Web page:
This brings us to Paul's statement in I Timothy 2:4:

"Who will have all men to be saved, and to come unto the knowledge of the truth" (KJV).

A proper understanding of this verse also does not alter the truth of the individual election of certain men from the foundation of the world. That this is so, is the reason that we want to address ourselves to this verse.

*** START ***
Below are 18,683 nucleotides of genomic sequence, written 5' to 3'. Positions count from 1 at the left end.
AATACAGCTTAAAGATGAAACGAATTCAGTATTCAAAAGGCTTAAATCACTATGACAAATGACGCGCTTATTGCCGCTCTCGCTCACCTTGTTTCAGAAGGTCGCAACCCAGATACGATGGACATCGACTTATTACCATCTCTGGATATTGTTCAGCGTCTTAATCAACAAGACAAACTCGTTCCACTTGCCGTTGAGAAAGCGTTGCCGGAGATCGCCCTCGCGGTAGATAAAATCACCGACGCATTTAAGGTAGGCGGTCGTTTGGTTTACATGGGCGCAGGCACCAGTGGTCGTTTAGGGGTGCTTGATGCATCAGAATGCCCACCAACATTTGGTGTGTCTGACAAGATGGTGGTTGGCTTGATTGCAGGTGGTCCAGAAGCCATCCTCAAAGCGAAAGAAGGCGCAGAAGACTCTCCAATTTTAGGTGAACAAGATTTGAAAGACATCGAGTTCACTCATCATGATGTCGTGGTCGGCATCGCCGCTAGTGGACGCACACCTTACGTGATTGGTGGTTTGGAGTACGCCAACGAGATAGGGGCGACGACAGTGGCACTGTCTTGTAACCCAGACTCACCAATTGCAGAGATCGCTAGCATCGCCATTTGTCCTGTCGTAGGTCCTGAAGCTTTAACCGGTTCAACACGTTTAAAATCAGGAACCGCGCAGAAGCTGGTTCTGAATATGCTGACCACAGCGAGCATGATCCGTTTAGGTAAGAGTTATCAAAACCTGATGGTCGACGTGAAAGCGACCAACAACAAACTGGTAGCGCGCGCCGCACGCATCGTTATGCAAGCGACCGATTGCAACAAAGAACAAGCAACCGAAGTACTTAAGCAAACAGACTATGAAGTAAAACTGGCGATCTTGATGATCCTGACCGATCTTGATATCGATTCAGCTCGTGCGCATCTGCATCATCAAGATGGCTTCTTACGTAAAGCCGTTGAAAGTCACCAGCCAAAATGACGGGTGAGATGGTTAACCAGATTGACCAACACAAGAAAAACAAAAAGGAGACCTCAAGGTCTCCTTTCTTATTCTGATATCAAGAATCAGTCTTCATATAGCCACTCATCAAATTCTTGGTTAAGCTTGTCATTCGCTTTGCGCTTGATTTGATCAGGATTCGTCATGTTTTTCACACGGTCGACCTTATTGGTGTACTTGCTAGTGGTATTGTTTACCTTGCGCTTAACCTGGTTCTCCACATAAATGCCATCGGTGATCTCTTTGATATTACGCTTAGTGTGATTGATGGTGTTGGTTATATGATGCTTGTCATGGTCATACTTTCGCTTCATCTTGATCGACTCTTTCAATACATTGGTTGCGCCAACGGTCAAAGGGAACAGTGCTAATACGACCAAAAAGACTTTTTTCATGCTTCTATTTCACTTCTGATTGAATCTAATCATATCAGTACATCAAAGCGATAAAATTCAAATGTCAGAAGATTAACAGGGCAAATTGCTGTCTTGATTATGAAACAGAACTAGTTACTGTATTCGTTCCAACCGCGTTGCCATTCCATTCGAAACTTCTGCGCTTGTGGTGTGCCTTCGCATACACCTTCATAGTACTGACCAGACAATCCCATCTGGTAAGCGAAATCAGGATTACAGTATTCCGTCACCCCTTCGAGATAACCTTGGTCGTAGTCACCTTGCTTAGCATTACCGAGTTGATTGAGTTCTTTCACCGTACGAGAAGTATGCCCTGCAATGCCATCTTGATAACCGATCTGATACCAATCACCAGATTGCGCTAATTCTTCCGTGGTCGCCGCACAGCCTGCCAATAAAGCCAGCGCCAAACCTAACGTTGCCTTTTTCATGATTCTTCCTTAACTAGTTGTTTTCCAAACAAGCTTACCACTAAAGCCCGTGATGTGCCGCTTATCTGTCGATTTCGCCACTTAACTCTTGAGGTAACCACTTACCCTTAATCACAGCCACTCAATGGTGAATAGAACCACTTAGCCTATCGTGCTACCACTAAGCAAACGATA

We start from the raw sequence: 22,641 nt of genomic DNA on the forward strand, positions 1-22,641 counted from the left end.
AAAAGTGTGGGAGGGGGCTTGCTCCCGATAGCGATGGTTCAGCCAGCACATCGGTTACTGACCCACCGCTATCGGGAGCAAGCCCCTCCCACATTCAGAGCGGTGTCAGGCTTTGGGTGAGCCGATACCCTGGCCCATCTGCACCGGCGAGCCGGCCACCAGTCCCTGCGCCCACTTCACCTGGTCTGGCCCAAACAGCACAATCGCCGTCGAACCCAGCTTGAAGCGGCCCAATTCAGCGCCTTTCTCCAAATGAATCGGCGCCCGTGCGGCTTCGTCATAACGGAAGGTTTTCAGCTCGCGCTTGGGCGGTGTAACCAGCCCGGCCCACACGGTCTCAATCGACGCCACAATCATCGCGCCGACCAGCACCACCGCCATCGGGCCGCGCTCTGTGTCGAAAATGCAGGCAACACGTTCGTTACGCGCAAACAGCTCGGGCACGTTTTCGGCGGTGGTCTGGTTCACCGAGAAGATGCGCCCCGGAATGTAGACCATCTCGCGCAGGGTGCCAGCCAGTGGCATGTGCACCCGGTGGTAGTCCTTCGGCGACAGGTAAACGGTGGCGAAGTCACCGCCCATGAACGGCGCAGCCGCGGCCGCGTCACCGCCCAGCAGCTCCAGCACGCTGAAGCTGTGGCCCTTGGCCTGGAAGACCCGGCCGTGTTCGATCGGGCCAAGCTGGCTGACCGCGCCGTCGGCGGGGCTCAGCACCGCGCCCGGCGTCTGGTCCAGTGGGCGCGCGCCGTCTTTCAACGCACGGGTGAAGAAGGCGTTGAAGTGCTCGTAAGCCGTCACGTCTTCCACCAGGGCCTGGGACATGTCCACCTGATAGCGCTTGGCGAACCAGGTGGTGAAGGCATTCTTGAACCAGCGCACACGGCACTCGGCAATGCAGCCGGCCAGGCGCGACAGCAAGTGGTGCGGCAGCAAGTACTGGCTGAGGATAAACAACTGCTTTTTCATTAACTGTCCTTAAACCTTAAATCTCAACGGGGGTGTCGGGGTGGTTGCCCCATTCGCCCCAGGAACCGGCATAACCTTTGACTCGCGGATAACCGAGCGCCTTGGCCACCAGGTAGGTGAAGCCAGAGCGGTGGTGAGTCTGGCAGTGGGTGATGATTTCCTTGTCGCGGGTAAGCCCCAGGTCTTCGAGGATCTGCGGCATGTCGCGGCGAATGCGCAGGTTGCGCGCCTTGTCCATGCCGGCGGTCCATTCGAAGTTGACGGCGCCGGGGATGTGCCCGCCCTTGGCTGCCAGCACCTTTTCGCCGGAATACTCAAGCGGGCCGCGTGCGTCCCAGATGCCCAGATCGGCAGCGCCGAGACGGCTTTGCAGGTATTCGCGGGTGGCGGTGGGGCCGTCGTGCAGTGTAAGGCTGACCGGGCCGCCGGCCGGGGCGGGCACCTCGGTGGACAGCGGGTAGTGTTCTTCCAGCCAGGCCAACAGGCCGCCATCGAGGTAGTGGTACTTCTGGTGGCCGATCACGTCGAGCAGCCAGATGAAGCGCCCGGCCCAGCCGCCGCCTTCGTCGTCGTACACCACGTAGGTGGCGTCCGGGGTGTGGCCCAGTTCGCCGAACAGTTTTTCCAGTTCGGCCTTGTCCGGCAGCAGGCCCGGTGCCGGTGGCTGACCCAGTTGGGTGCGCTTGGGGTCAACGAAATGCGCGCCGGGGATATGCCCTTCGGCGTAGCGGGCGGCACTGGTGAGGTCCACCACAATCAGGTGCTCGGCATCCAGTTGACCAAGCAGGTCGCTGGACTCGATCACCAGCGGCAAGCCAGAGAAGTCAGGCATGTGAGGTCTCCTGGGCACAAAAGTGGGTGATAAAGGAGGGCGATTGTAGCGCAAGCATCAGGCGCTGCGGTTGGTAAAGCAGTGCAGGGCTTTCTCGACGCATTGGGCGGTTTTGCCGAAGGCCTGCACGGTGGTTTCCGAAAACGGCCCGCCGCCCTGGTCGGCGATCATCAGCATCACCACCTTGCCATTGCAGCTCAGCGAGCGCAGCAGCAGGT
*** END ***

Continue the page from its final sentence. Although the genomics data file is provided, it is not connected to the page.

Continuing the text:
First, let us admit freely that the verse says that God "will have all men to be saved". Let us also admit that the contrived interpretation that makes the phrase "all men" mean only some men of every kind of man is just that -- contrived. The truth of this we will show shortly. Let us also declare that our objection to the use of II Peter 3:9 to teach that the Lord is not willing for any men of any kind to perish is not motivated by a desire to be able to show that God is not really willing to have all men to be saved. Our objections with the collective electionists' interpretation of that verse have to do with the fact that the context and the choice of words which Peter used require us to understand that Peter was dealing with the 'irresistible' will of God and that he was showing that the second coming of Jesus Christ was being delayed until all of God's elect are brought to repentance. Thus, by these admissions and this declaration, we hope to have cleared the way for the consideration of Paul's declaration in I Timothy.